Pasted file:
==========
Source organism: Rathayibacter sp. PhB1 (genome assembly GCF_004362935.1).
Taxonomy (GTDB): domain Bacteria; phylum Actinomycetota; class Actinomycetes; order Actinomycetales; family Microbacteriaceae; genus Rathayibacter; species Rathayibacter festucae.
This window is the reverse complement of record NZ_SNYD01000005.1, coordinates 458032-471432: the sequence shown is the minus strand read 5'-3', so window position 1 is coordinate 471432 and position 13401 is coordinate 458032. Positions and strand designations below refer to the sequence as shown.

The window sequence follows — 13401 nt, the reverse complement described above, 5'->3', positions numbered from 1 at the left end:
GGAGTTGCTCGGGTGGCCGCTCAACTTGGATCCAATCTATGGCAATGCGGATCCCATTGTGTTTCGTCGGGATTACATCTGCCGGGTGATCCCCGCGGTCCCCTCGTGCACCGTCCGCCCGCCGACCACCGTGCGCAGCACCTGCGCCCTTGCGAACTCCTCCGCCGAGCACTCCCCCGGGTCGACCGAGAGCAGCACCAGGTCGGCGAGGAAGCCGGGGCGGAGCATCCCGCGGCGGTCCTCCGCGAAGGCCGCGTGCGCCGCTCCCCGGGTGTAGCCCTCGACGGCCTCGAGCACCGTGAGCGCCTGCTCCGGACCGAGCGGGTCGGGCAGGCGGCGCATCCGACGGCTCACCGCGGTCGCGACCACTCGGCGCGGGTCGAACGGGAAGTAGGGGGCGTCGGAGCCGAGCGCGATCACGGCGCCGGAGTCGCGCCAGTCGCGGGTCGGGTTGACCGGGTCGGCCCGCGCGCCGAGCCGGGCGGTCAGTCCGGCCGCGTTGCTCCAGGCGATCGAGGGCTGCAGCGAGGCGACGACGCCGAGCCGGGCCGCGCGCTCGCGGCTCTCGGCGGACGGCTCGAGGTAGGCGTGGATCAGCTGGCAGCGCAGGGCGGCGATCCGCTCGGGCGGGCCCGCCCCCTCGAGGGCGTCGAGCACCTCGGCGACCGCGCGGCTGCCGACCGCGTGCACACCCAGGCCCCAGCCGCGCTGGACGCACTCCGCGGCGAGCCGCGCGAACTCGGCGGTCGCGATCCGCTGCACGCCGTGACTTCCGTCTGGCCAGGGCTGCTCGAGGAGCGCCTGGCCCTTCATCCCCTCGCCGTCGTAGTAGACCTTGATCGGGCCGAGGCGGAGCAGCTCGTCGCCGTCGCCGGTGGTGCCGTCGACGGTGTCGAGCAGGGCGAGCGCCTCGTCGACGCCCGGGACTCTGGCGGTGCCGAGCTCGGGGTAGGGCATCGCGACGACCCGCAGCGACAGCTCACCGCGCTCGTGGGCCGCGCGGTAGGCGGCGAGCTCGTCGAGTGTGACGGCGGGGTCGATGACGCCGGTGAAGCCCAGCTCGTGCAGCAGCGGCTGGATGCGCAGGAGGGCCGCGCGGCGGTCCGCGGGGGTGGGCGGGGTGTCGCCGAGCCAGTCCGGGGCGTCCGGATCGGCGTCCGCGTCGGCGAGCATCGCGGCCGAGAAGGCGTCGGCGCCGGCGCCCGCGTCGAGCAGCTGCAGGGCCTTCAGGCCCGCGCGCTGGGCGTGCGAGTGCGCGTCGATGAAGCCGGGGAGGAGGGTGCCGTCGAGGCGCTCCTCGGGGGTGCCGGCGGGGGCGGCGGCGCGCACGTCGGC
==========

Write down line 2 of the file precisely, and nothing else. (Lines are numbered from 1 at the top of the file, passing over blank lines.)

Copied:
Taxonomy (GTDB): domain Bacteria; phylum Actinomycetota; class Actinomycetes; order Actinomycetales; family Microbacteriaceae; genus Rathayibacter; species Rathayibacter festucae.